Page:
I find Marian Keyes’ books variable although I have enjoyed most of them. Her series about the five Walsh sisters I consider to be her best and Rachel’s Holiday probably the best of those. You don’t have to read the books in order as they are self-contained but if you do this is the second, after Watermelon. The Walsh sisters are Irish and each of them has something horrendous or life changing which happens to them in the course of their book (death, divorce, mental illness, etc.). In Rachel’s Holiday Rachel takes a drugs overdose and finds herself in rehab. This is a book that deals with serious issues but I promise that it is not depressing or downbeat in any way.
As Rachel is admitted to rehab she has to reassess her life choices and addiction. She has been a single girl in New York enjoying the lifestyle, evenings out, drinking and drug taking. She has also formed a relationship with Luke who is an excellent young man and also Irish. During the course of the book Rachel tells her story of her life in New York and the reader can see that actually this is an empty and unfulfilling lifestyle and that Rachel is hiding all manner of truths about herself. It is heart-breaking to watch her life begin to fall apart and to see what she does to try and stay in control. In between the New York story is her life at rehab which is not the celebrity filled recreational centre she imagined. Rachel has to come to terms with why she behaved the way that she did, with why drugs were the way out for her and how she may be able to pick herself up and start a new life.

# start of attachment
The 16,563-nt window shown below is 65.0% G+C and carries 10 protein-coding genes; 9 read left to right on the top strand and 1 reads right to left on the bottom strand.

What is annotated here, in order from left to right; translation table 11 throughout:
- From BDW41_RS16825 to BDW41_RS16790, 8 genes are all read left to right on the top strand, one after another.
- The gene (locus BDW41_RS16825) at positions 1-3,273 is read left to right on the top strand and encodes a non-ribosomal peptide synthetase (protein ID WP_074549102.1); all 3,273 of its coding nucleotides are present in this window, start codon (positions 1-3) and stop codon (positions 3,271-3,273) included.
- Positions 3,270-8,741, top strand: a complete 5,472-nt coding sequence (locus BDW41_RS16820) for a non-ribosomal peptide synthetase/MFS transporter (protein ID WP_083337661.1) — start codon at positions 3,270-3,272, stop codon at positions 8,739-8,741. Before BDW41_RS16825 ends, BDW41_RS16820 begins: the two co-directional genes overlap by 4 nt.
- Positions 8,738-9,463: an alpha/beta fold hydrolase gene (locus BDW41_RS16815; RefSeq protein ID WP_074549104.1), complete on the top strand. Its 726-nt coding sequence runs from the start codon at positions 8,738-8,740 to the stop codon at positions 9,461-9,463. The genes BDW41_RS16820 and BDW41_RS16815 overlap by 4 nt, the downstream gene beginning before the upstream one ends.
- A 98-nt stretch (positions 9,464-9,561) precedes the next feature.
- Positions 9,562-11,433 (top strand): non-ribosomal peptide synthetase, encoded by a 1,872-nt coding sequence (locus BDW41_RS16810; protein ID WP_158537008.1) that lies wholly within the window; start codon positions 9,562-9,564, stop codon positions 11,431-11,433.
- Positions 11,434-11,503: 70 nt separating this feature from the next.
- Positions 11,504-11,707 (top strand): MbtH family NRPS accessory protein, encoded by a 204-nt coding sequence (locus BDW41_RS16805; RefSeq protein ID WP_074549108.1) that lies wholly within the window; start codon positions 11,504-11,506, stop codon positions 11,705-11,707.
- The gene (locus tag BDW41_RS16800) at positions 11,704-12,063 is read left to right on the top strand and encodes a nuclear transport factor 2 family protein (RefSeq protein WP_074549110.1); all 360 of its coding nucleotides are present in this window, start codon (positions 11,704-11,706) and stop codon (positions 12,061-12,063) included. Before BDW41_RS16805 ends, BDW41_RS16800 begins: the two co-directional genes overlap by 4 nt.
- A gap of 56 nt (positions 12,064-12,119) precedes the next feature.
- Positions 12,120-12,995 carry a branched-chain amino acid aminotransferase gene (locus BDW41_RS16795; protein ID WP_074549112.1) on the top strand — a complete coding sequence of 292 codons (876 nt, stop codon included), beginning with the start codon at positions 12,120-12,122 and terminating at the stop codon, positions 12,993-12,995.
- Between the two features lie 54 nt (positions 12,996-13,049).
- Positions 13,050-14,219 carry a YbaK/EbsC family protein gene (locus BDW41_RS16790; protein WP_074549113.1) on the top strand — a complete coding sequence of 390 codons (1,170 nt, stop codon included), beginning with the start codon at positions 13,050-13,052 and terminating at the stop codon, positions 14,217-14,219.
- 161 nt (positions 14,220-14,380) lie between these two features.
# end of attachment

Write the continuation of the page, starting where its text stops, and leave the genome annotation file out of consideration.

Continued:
This book will make you laugh and it will also make you sad as you think about what Rachel has done and why. In places you wince as Rachel describes her behaviour and you realise that she is not seeing things clearly. Eventually this book will make you cry – especially when Luke faces Rachel and explains how her behaviour made him feel. The story is a roller-coaster of emotions and I admire the way that the author helps you to keep sympathy for Rachel despite some appalling behaviour.
The author has been open about her own addiction issues and this makes this book seem very authentic to me although I have no first-hand experience of the problems that plague Rachel. You may find, however, in the descriptions of the various therapy sessions, something that resonates in your life or the life of someone you know.
This book is sold as chick-lit or Women’s fiction which should not in any way define it. It is a funny book but it deals honestly with some really tough subject matter and the end result is an engaging and meaningful read. I highly recommend it.